Code Vigorous

Dustin J. Mitchell

LCD Display and TMP102 sensor

17 Apr 2010

It is incredibly easy to throw things together with an Arduino. It’s common to see criticism of the device when it’s used in in projects that don’t require even a fraction of its power, and that might be justified. As a flexible platform for test-driving complex modules, though, the Arduino hits the mark perfectly on flexibility and usability.

I don’t have a particular project in mind for my Arduino, but since I don’t have a multimeter or an oscilloscope, I want to use it as a test harness for various basic components as I experiment with them. To this end, I bought a cute 16x2 character amber LCD display. With thoughts of building a fermentation-temperature monitor and learning about the I2C bus, I also bought a relatively cheap TMP102 and breakout board. With a little bit of reading, I was able to stitch them together quickly and easily.

LCD Display

The display I purchased is command-driven via a 4-bit parallel port. It’s a ST7066, compatible with HD44780. There are two datasheets available – one for the ST7066, and one for the assembled board. The latter adequately described the pinout through unattributed copying from the former, but was otherwise useless. “Qiu”, “Chen”, and “Ye”, all three of whom helpfully signed the cover page, should be ashamed. Anyway, here’s a brief description of the pins and some more details I culled from the ST7066 datasheet:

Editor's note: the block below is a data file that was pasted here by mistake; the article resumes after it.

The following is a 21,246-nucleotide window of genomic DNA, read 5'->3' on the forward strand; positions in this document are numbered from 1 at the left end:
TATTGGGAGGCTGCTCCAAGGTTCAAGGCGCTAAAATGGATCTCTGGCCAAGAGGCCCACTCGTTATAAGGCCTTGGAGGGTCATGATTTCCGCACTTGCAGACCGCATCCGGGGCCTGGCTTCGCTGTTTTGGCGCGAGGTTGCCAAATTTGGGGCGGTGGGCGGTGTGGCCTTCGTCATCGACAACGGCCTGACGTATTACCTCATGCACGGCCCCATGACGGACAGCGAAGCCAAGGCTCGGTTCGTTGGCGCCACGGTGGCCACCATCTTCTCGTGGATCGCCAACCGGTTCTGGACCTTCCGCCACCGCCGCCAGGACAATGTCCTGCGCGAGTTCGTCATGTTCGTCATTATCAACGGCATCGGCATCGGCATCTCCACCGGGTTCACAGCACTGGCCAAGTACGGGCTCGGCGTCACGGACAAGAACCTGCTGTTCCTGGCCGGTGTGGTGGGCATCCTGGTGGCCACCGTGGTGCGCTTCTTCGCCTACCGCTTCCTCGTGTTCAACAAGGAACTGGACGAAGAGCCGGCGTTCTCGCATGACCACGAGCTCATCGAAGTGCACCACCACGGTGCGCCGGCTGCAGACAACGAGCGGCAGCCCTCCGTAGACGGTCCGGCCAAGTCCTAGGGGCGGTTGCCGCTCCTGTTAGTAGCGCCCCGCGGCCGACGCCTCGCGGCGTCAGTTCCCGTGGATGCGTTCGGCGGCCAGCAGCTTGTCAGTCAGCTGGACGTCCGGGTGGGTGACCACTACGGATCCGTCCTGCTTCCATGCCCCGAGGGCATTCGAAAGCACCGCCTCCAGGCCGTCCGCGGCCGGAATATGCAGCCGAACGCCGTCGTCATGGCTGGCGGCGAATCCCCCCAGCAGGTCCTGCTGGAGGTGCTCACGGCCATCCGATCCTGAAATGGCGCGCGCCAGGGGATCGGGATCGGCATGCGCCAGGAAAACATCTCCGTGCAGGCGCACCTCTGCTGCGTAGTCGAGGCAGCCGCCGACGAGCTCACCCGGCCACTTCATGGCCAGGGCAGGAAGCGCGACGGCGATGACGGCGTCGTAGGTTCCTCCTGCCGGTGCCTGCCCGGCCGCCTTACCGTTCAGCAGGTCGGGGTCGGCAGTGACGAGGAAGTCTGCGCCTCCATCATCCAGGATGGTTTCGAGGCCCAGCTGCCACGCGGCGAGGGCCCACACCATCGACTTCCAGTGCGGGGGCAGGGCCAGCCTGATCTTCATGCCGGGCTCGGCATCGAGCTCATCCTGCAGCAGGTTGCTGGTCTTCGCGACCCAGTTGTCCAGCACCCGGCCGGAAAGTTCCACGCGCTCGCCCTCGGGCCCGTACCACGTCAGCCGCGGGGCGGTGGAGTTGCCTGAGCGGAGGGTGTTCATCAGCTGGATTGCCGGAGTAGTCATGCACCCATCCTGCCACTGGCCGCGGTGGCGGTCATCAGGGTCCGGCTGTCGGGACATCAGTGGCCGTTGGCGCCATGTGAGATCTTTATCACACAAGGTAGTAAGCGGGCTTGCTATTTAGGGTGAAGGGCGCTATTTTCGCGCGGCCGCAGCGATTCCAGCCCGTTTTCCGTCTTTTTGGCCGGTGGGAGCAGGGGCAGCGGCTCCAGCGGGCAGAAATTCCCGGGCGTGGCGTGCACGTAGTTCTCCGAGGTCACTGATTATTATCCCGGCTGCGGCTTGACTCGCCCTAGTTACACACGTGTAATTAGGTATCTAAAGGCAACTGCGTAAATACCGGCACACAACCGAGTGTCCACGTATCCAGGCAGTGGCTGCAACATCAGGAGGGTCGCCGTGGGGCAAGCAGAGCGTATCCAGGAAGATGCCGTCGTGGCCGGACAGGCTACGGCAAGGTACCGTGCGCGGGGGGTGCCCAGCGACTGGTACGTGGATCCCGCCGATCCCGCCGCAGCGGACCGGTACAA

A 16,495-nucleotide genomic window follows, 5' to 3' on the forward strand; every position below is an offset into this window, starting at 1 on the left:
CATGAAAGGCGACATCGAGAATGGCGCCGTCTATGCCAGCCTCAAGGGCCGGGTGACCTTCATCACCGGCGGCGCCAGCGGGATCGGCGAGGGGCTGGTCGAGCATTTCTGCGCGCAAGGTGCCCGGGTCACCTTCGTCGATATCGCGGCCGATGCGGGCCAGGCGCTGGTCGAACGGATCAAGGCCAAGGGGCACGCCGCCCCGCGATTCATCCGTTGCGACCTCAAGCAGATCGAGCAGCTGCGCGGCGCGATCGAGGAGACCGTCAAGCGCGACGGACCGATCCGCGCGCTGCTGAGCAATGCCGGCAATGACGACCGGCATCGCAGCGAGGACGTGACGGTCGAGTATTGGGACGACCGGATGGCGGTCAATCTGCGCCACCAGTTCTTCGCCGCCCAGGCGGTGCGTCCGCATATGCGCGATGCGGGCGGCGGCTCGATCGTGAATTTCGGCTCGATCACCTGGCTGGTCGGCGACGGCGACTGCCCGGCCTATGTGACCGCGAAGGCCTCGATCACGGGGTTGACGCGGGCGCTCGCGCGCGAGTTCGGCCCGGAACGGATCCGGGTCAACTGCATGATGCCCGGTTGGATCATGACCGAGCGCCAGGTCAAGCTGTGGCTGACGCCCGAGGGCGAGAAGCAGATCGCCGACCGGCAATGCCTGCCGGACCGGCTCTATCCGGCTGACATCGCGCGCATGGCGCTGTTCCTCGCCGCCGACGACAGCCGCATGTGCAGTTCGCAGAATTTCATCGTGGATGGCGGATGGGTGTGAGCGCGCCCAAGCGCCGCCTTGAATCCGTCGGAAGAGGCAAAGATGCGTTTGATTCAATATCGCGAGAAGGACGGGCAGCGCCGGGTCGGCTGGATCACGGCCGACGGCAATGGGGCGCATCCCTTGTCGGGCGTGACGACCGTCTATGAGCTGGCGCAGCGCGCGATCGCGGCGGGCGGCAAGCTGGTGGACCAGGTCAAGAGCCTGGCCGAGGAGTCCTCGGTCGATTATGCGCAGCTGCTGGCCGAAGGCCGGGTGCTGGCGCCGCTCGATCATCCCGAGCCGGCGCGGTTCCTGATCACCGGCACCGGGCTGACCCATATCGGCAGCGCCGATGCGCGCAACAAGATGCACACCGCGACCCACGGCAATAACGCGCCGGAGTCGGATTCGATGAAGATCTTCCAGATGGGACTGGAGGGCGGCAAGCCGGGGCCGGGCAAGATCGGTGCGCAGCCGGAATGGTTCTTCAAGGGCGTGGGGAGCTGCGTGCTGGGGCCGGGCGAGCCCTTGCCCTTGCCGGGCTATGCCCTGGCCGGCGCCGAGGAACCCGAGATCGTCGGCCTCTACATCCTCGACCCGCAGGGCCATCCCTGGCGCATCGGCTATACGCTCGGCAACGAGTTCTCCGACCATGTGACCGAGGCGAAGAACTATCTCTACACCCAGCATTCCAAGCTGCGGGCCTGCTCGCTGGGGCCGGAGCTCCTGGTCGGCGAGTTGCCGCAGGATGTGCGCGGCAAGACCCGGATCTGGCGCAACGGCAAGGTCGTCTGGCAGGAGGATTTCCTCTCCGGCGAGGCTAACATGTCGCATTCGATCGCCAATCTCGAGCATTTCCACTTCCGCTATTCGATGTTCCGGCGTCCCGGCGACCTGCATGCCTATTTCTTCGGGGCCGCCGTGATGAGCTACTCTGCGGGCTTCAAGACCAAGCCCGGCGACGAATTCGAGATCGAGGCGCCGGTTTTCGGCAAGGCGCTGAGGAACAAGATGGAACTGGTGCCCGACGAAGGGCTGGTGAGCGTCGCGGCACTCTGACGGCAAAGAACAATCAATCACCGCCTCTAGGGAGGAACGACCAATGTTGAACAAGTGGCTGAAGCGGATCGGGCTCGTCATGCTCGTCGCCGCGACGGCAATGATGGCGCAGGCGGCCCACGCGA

• Vss (ground) and Vdd (positive supply): these are rated up to 7V, so running from the Arduino’s 5V supply is great.
  • V0 sets the LCD contrast. Short on jumpers, I initiallyassumed I could leave this unconnected to get “reasonable” contrast.Not so! I tried setting up a few voltage dividers to get the rightcontrast, without any luck. Plan to add a 10k pot between ground andthe positive supply, and tie the wiper to this pin.
  • RS (register select) selects whether an operation is to configuration registers (0) or RAM (1)
  • R/W (read/write) selects whether an operation reads or writes to the device
  • DB0-DB7 is the data bus
  • E (enable), strobed to move a byte across the data bus
  • LED+/LED- supply power to the LED backlight, and can be wired directly to the 5V supply.

The Arduino has a lot of digital pins, but all the same it’s handy to save a few pins. The display supports reading character and font data, but that’s not much use: the Arduino can remember whatever it needs to. So we won’t need the R/W pin, and can tie it to ground (read) instead.

The display can operate in two data lengths (controlled by the DL configuration bit). In the default mode, only 4 bits (DB4-DB7) on the parallel bus are used. The display starts in 8-bit mode, but fortunately the DL bit comes in at pin DB4, so it’s relatively easy to reset the data length with only 4 pins connected. Note that there’s an odd sequencing required here, where you need to set 8-bit mode three times before setting 4-bit mode. Don’t worry, though: the Arduino LiquidCrystal library takes care of that for you.

So aside from pins tied to V+ or GND, we only need 6 digital I/O pins. It’s best to avoid the pins that have other functions on the Arduino: 0 and 1 are RS-232 I/O, and 13 is the onboard LED. I used pins 2-5 for the data bus, pin 12 for E, and pin 13 for RS, since that was at the top of the LiquidCrystal example. Vss, LED-, and R/W go to GND; Vdd and LED+ go to the 5V supply; and V0 is wired as described above.

From there on out, it’s a straightforward application of the LiquidCrystal library:

#include <LiquidCrystal.h>

LiquidCrystal lcd(12, 11, 5, 4, 3, 2);

void setup() {
    lcd.begin(16, 2);

void loop() {
    lcd.setCursor(0, 0);
    lcd.print("Hello, World");